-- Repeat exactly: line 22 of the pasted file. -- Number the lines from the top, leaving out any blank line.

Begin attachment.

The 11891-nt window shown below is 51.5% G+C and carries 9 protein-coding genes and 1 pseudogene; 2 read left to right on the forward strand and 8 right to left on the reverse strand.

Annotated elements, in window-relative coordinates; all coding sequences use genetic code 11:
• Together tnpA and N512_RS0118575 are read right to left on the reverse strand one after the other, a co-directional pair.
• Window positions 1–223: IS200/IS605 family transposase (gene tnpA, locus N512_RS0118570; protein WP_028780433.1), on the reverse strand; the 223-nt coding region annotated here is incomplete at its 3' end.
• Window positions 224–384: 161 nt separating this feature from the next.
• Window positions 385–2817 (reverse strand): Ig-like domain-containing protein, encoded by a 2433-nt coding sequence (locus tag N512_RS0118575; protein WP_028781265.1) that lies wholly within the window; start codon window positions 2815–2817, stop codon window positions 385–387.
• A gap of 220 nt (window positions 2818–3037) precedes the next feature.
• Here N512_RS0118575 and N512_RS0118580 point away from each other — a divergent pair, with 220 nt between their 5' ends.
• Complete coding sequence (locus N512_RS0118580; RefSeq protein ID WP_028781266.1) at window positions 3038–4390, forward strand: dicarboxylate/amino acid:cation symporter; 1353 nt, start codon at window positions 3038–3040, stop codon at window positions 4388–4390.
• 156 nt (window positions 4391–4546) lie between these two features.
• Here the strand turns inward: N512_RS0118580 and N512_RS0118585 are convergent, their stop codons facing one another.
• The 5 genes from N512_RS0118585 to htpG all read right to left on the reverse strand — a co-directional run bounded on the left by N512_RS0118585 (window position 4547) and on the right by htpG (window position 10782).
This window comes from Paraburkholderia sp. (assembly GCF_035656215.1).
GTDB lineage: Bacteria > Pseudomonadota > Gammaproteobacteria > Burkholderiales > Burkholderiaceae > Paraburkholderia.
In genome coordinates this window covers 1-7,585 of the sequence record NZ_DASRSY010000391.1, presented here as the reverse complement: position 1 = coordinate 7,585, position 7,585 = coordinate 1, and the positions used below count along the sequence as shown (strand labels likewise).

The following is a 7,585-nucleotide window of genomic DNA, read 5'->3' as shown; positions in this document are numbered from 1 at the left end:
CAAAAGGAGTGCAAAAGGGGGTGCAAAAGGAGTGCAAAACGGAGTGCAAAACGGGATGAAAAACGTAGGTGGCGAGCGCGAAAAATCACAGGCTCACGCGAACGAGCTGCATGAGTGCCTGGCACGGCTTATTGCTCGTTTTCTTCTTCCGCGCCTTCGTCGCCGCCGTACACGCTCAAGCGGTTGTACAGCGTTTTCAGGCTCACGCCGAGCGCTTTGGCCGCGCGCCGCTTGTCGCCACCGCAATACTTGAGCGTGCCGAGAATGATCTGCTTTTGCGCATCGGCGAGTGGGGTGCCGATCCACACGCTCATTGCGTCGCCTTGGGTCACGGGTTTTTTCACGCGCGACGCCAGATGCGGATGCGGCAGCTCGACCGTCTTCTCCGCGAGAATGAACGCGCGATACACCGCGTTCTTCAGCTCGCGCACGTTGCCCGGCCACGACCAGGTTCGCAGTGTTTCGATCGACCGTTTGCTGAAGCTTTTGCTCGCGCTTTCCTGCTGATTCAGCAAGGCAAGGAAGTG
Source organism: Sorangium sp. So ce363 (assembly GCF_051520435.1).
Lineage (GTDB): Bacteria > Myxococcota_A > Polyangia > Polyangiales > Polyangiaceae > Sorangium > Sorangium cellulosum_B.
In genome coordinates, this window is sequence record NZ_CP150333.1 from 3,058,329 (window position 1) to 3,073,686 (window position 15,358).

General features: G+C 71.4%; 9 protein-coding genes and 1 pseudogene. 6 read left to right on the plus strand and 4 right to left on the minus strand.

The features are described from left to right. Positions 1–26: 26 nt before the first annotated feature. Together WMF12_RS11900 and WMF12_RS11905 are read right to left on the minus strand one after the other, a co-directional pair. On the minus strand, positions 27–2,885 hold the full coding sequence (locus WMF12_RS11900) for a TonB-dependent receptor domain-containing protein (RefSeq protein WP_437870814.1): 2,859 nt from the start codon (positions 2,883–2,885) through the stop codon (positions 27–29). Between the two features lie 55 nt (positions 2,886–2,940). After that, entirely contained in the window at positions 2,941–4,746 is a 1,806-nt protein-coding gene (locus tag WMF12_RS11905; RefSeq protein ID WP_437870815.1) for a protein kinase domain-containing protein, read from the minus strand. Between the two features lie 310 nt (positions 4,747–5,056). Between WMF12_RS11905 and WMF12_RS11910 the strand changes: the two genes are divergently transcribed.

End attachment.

The features are described from left to right. Positions 1–26: 26 nt before the first annotated feature. Together WMF12_RS11900 and WMF12_RS11905 are read right to left on the minus strand one after the other, a co-directional pair. On the minus strand, positions 27–2,885 hold the full coding sequence (locus WMF12_RS11900) for a TonB-dependent receptor domain-containing protein (RefSeq protein WP_437870814.1): 2,859 nt from the start codon (positions 2,883–2,885) through the stop codon (positions 27–29). Between the two features lie 55 nt (positions 2,886–2,940). After that, entirely contained in the window at positions 2,941–4,746 is a 1,806-nt protein-coding gene (locus tag WMF12_RS11905; RefSeq protein ID WP_437870815.1) for a protein kinase domain-containing protein, read from the minus strand. Between the two features lie 310 nt (positions 4,747–5,056). Between WMF12_RS11905 and WMF12_RS11910 the strand changes: the two genes are divergently transcribed.